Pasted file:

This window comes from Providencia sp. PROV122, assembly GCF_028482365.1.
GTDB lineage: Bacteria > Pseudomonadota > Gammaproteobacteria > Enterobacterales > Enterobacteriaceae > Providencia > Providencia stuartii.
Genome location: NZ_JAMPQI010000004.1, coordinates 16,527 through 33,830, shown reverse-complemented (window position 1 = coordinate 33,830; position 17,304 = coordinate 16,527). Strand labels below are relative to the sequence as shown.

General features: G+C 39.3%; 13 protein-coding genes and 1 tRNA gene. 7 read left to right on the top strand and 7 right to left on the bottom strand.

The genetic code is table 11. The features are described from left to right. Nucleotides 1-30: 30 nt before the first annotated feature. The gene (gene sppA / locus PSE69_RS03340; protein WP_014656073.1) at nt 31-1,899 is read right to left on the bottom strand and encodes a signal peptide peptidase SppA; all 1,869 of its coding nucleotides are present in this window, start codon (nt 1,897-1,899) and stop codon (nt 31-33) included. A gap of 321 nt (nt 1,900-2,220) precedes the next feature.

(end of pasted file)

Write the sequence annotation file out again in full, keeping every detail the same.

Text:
This window comes from Providencia sp. PROV122, assembly GCF_028482365.1.
GTDB lineage: Bacteria > Pseudomonadota > Gammaproteobacteria > Enterobacterales > Enterobacteriaceae > Providencia > Providencia stuartii.
Genome location: NZ_JAMPQI010000004.1, coordinates 16,527 through 33,830, shown reverse-complemented (window position 1 = coordinate 33,830; position 17,304 = coordinate 16,527). Strand labels below are relative to the sequence as shown.

General features: G+C 39.3%; 13 protein-coding genes and 1 tRNA gene. 7 read left to right on the top strand and 7 right to left on the bottom strand.

The genetic code is table 11. The features are described from left to right. Nucleotides 1-30: 30 nt before the first annotated feature. The gene (gene sppA / locus PSE69_RS03340; protein WP_014656073.1) at nt 31-1,899 is read right to left on the bottom strand and encodes a signal peptide peptidase SppA; all 1,869 of its coding nucleotides are present in this window, start codon (nt 1,897-1,899) and stop codon (nt 31-33) included. A gap of 321 nt (nt 1,900-2,220) precedes the next feature.